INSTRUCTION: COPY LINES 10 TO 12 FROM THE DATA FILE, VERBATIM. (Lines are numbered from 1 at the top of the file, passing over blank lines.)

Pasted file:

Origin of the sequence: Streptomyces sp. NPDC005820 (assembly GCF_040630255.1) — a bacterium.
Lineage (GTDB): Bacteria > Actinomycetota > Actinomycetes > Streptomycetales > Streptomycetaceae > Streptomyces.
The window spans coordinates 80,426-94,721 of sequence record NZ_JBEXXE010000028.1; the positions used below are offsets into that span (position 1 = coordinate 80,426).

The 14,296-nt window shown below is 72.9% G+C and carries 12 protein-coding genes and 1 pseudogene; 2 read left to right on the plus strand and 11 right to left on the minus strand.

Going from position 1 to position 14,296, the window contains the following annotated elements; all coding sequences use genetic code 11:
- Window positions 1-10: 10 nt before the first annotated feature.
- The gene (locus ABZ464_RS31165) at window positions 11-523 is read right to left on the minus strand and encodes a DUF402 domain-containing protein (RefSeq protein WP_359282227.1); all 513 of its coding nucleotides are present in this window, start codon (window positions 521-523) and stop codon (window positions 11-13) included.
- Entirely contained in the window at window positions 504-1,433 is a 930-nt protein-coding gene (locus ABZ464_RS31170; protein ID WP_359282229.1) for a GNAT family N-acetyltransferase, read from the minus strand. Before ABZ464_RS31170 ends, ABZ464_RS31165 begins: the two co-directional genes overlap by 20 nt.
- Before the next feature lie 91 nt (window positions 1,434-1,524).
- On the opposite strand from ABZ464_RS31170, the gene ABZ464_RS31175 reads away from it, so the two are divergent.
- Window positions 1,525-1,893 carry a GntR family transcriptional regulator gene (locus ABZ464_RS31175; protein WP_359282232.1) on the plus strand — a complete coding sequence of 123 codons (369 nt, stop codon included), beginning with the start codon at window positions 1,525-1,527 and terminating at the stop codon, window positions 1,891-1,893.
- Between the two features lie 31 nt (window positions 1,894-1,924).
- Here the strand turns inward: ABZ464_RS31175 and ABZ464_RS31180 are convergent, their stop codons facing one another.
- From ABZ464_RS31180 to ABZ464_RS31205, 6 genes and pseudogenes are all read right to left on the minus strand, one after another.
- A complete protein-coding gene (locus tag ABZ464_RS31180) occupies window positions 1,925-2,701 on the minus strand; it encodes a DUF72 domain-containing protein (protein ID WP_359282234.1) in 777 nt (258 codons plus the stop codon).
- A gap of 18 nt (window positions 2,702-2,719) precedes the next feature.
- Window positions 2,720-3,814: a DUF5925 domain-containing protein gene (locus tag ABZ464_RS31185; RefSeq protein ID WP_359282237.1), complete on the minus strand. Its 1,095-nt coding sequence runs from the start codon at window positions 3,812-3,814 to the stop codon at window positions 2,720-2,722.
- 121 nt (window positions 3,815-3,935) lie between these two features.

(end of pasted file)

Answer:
- On the opposite strand from ABZ464_RS31170, the gene ABZ464_RS31175 reads away from it, so the two are divergent.
- Window positions 1,525-1,893 carry a GntR family transcriptional regulator gene (locus ABZ464_RS31175; protein WP_359282232.1) on the plus strand — a complete coding sequence of 123 codons (369 nt, stop codon included), beginning with the start codon at window positions 1,525-1,527 and terminating at the stop codon, window positions 1,891-1,893.
- Between the two features lie 31 nt (window positions 1,894-1,924).